De Grauwe naar de ECB

Paul De Grauwe
De kranten De Standaard en The International Herald Tribune schrijven dat de Belgische senator Paul De Grauwe de enige kandidaat is voor de functie van ondervoorzitter van de Europese Centrale Bank. De Grauwe is geen grijze muis in de Belgische politiek. In 1984, lang voor hij VLD-senator werd, maakte hij als universiteitsprofessor een wetenschappelijke studie die op basis van gegevens uit de periode 1960-1983 aantoonde dat de belastingen meer stegen als de liberalen in de regering zaten, dan wanneer ze in de oppositie zaten. Ook toen hij al senator was, schreef hij enkele gedurfde artikels waarin hij zijn twijfels uitte over de invoering van de euro. Momenteel pleit De Grauwe voor het versoepelen van het stabiliteitspact. Het ziet er dus naar uit dat Paul zijn weblog niet meer zal bijwerken...



David Vercaemst


ECB Watch: Last Yr's Underdog Has Board Bid Edge

By Charlene Lee


FRANKFURT -- Last year, Paul de Grauwe was the underdog. This year, the outsider may have an edge in his bid to win a place on the European Central Bank's Executive Board.

Belgium had practically no support from the other 11 euro-zone member states when it first pitched de Grauwe last year. It had pitted a candidate with no central banking experience against one of Europe's most respected central bankers, Lucas Papademos.

And instead of withdrawing early as other countries had done, Belgian Finance Minister Didier Reynders fought down to the wire, irking many of his E.U. counterparts in the process.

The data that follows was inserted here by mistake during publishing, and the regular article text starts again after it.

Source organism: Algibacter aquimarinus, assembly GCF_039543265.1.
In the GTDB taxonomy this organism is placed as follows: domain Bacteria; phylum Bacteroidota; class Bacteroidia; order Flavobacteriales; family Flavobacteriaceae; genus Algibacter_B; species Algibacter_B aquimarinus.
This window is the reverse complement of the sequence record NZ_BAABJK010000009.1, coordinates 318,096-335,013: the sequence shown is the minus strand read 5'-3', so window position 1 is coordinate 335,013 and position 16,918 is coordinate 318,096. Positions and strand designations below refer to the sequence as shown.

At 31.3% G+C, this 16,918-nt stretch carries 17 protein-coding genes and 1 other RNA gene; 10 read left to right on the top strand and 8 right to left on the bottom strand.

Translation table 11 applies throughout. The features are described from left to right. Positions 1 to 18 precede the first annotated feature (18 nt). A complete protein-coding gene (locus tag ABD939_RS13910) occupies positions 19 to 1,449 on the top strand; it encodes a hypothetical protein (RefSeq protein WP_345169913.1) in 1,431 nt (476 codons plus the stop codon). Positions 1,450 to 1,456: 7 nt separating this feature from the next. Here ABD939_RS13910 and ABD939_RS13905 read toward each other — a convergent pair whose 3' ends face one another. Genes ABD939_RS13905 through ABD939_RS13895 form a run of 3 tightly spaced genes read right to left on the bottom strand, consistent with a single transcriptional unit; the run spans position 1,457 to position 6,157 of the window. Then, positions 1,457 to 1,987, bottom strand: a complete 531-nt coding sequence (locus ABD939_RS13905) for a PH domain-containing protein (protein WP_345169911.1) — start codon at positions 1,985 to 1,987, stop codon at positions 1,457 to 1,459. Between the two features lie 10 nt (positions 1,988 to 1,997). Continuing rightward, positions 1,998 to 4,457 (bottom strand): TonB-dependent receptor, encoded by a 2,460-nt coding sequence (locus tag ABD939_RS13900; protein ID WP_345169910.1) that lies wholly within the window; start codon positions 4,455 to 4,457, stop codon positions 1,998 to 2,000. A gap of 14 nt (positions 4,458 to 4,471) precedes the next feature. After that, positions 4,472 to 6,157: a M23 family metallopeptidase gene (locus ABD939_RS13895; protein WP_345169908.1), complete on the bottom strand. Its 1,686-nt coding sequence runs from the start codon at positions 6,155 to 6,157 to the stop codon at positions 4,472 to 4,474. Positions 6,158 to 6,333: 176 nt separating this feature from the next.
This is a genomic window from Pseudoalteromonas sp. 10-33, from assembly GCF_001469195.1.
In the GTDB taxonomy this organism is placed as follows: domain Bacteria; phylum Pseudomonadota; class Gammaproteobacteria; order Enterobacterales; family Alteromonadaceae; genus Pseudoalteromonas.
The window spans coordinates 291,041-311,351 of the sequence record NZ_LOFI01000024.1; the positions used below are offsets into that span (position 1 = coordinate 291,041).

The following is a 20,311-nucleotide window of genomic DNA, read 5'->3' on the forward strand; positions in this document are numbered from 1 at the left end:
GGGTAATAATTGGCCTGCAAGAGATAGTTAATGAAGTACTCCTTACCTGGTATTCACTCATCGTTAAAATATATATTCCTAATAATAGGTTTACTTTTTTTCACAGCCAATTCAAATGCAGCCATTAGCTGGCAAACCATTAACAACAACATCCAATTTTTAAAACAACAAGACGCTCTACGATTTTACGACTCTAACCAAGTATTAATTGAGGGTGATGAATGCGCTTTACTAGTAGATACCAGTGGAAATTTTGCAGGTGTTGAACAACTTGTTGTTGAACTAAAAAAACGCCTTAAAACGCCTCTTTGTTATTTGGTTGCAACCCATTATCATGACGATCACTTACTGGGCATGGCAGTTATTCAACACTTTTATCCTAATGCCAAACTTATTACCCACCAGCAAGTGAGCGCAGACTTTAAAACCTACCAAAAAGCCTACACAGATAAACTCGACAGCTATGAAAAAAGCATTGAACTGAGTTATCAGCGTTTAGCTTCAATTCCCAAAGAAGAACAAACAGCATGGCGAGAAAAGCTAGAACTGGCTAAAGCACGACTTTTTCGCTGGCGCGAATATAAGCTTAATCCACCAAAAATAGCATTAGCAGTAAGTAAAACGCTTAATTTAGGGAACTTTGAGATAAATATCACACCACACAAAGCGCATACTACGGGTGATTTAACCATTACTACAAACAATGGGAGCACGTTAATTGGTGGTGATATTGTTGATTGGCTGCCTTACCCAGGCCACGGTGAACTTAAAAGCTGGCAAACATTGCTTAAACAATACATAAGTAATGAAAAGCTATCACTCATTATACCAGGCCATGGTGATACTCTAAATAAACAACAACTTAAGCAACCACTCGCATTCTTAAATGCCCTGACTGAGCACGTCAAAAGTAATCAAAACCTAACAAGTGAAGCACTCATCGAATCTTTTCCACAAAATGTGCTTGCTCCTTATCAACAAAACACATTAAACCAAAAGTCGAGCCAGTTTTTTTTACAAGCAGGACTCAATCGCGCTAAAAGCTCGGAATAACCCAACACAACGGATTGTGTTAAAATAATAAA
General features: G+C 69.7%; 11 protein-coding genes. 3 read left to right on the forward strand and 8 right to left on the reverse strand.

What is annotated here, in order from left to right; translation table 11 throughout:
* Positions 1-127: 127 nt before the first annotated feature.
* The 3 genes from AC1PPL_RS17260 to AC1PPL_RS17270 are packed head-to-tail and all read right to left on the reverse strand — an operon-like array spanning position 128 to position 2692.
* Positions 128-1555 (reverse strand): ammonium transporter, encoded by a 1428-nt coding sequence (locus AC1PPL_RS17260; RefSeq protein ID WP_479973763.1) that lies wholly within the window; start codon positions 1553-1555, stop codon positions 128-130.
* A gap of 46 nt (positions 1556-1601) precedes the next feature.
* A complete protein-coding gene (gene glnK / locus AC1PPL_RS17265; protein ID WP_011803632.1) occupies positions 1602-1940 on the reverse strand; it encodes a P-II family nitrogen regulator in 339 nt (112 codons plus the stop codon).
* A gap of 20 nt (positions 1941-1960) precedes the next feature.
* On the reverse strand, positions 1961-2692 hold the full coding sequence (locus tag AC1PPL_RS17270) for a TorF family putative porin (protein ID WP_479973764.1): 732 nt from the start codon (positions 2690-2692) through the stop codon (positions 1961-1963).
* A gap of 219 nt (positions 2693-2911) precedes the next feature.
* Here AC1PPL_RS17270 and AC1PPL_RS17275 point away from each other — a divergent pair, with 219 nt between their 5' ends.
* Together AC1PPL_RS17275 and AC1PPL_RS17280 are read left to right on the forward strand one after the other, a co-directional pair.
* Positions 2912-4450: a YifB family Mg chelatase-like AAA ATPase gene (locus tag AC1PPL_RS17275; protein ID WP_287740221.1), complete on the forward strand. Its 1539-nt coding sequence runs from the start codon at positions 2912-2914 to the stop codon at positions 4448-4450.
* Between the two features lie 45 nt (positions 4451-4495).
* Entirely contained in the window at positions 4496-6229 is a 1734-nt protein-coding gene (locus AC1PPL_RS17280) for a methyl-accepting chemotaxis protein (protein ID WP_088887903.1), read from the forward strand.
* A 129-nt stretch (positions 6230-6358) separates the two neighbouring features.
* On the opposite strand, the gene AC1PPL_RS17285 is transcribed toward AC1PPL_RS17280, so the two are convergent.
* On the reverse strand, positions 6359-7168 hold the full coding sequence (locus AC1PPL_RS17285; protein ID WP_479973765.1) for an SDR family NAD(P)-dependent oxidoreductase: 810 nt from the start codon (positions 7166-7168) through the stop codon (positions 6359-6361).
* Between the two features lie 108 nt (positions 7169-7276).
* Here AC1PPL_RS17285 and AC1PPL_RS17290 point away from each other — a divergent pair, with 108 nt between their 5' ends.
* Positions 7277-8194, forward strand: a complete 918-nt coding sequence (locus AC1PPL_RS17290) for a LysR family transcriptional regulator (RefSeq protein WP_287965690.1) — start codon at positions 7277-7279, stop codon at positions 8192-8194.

The Belgian government decided earlier this week to defy conventional wisdom and nominate de Grauwe again. Observers see only limited political fallout if he doesn't win a seat on the prestigious six-member board, and many are applauding Belgium's insistence on backing the academic and member of the Belgian senate over its own central bankers.

"The merits are clearly that you have a fresh view on certain topics," said Fortis Bank economist Elwin de Groot.

Belgium last year put up de Grauwe for the ECB vice presidency against Papademos, the heavily favored Greek central bank governor whose hefty resume included a stint as senior economist at the Federal Reserve Bank of Boston.

Reynders pressed for de Grauwe to the end, even abstaining from the vote to approve Papademos at a contentious meeting of European Union finance ministers last April. The finance minister also tried unsuccessfully to secure the right for Belgium to appoint the next board vacancy in 2003.

Afterwards, Reynders railed against a system that was effectively shutting out those who aren't members of the central-banking club.

This year, both the presidency and a board seat need to be filled. France has a lock on naming the successor to President Wim Duisenberg when he retires in July.

That leaves the board seat being vacated at the end of May by Sirkka Hamalainen, a Finn, as the inevitable battleground for the national bickering that has come to characterize E.U. politics. Belgium , Austria, Ireland, Portugal and Luxembourg have yet to put a national on the ECB board.

A Wider Spectrum Of Views

So, far de Grauwe is the only ECB candidate declared by a government, although Austria has indicated it intends to name one soon.

Most observers expect that to be Gertrude Tumpel-Gugerell, deputy governor of Austria's central bank and a career central banker. She's also a woman, which could give her an advantage because Hamalainen's the only woman on the 18-strong Governing Council - composed of the 12 national central bank heads plus the Executive Board.

But diversity of experience could be just as important to the Governing Council, which sets interest rates.

"Do they want someone who thinks more freely in there, or someone who's a team player? That's a judgment the politicians have to make," said Daniel Gross, director of the Centre for European Policy Studies, a Brussels-based think tank.